Before coming to the center, Del Rio often refrained from asking questions in his children’s schools.

“I could only say ‘My name is Gloria’,” she recalls.

Now she feels more confident and is an active part of the school community.

“I don’t need to ask for an interpreter at school and at the doctor anymore now. We don’t feel embarrassed,” she said. “I used to hide. I just did what I had to do.”

Del Rio said the center has helped her become less dependent on her husband and children. Thanks to her fluency in English, she is now free to get what she needs on her own, for example when shopping at the store.

“My family is proud. I’m doing something for myself. Maybe it’s a good example for them to see me train. They know I’m here and it teaches them to be brave and to participate,” said she declared.

Del Rio’s example helped inspire his children to perform well. A son attends the University of California, Davis and studies biochemical engineering; her daughter is studying to be a dentist. Her two other sons are in second year and first year at the Menlo school.

Del Rio also used his linguistic powers to protect his community and not be a victim.

“Once there was an ice cream parlor and I saw two boys trying to rob him in the apartments. I called the police,” she said.

Another time, Del Rio was in a car accident and the other person left the scene when Del Rio requested to exchange information about his driver’s license and insurance. Del Rio called the police again. Officers tracked down the license plate number she managed to write down, attended the woman’s home and brought her back to give the information to Del Rio, she said. Having such language skills and understanding the system is empowering, she said.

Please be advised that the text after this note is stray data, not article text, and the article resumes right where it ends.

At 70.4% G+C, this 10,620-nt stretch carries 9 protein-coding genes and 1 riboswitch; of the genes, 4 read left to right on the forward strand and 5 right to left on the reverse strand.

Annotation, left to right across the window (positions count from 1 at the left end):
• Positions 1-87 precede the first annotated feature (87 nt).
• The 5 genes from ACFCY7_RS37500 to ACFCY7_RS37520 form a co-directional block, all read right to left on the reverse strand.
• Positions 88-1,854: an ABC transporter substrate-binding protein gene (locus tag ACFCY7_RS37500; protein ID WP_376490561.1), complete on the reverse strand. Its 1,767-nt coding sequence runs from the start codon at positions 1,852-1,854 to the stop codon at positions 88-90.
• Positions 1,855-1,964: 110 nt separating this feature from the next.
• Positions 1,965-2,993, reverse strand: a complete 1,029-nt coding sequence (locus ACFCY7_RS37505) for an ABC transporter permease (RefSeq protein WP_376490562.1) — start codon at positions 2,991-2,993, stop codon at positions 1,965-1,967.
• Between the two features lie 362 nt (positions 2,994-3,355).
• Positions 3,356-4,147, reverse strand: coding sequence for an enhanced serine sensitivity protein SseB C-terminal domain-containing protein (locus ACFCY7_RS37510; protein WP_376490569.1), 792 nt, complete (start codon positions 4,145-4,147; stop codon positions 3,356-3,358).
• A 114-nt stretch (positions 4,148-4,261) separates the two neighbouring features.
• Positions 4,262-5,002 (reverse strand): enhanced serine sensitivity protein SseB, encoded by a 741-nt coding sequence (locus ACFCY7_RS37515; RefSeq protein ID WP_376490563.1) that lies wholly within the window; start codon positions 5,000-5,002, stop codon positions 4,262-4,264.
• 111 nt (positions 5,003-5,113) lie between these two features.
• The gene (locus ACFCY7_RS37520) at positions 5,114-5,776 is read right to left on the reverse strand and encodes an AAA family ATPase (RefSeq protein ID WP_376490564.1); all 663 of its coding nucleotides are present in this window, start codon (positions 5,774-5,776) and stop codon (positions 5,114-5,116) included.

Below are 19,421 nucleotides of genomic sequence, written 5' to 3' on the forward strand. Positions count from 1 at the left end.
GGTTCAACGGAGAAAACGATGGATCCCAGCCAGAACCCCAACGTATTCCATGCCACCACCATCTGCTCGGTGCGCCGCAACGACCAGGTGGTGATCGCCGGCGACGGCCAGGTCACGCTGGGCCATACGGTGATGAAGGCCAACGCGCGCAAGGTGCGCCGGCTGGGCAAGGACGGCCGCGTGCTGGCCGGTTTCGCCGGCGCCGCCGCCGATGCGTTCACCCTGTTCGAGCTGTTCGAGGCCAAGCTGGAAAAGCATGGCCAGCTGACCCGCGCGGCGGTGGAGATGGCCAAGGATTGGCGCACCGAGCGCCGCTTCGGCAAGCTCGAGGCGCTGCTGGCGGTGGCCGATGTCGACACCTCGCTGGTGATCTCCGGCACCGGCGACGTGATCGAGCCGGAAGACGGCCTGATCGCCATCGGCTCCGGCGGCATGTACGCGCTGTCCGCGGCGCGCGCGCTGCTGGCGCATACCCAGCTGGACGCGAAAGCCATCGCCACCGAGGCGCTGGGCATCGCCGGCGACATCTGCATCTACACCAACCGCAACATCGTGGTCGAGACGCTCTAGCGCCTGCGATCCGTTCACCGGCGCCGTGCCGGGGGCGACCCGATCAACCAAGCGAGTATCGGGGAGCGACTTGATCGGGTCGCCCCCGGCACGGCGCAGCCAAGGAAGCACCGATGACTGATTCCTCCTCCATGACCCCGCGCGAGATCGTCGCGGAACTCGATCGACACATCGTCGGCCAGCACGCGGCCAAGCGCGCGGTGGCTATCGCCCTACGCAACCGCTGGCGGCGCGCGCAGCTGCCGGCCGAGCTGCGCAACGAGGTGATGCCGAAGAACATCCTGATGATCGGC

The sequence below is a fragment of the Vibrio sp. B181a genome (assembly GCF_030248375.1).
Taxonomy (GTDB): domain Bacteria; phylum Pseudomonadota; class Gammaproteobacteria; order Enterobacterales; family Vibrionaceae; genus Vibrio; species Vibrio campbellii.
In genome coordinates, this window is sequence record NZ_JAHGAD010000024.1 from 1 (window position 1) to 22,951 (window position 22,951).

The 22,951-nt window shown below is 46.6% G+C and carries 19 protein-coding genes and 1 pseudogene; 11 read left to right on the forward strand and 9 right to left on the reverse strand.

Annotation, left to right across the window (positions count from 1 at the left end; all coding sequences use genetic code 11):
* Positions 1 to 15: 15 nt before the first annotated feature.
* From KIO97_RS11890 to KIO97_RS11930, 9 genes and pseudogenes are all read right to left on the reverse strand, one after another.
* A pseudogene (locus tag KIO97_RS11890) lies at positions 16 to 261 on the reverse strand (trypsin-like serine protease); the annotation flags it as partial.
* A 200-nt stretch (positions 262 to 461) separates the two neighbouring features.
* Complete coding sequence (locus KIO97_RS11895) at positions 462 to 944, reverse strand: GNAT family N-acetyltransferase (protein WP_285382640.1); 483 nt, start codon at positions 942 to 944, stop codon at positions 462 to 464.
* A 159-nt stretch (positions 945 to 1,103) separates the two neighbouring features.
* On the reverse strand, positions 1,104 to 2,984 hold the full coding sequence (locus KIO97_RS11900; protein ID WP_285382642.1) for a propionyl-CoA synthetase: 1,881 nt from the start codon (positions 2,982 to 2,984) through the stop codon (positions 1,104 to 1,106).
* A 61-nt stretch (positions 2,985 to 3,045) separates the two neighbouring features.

Like its students, the center has taken on its own challenges. At the end of 2019, just at the start of the pandemic, the center lost its long-standing location at Carriage Manor Apartments.

Each day, Sister Trinitas prayed, asking God to help her find a new location, she said. One day in the spring of 2020, she learned that a student named Marina had moved to Nevada to be near her family after her husband died. She was selling her house and was not coming back to East Palo Alto.

“Right away I asked, ‘Will you sell it to me? “And three weeks later, we signed on the dotted line,” Sister Trinitas said. “The good Lord sent us this house. I feel in the bottom of my heart that it is a miracle.”

The center moved into its new home in June 2020. Photos of Sister Rosalie Rendu, resplendent in the white hat and starched into a “seagull’s wing,” or the cornette, for which the Catholic order is known, adorn the walls of the center lounge.